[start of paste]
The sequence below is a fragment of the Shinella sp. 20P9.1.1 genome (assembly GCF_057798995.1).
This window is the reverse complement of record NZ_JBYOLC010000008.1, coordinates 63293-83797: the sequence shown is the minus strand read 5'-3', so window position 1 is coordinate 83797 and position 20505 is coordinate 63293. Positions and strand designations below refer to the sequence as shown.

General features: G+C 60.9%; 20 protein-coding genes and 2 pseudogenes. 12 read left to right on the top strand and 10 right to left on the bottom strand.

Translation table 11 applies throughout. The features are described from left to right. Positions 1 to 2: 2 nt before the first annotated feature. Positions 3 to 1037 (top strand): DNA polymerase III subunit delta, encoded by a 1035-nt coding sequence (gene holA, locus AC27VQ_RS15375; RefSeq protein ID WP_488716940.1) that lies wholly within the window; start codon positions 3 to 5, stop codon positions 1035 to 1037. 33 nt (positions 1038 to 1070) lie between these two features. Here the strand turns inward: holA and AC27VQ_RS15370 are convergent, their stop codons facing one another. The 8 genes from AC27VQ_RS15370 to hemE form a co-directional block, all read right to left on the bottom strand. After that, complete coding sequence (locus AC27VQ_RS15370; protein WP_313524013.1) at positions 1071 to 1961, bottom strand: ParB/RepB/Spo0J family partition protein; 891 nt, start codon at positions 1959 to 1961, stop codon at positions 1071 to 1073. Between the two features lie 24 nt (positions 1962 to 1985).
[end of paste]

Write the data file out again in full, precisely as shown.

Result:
The sequence below is a fragment of the Shinella sp. 20P9.1.1 genome (assembly GCF_057798995.1).
This window is the reverse complement of record NZ_JBYOLC010000008.1, coordinates 63293-83797: the sequence shown is the minus strand read 5'-3', so window position 1 is coordinate 83797 and position 20505 is coordinate 63293. Positions and strand designations below refer to the sequence as shown.

General features: G+C 60.9%; 20 protein-coding genes and 2 pseudogenes. 12 read left to right on the top strand and 10 right to left on the bottom strand.

Translation table 11 applies throughout. The features are described from left to right. Positions 1 to 2: 2 nt before the first annotated feature. Positions 3 to 1037 (top strand): DNA polymerase III subunit delta, encoded by a 1035-nt coding sequence (gene holA, locus AC27VQ_RS15375; RefSeq protein ID WP_488716940.1) that lies wholly within the window; start codon positions 3 to 5, stop codon positions 1035 to 1037. 33 nt (positions 1038 to 1070) lie between these two features. Here the strand turns inward: holA and AC27VQ_RS15370 are convergent, their stop codons facing one another. The 8 genes from AC27VQ_RS15370 to hemE form a co-directional block, all read right to left on the bottom strand. After that, complete coding sequence (locus AC27VQ_RS15370; protein WP_313524013.1) at positions 1071 to 1961, bottom strand: ParB/RepB/Spo0J family partition protein; 891 nt, start codon at positions 1959 to 1961, stop codon at positions 1071 to 1073. Between the two features lie 24 nt (positions 1962 to 1985).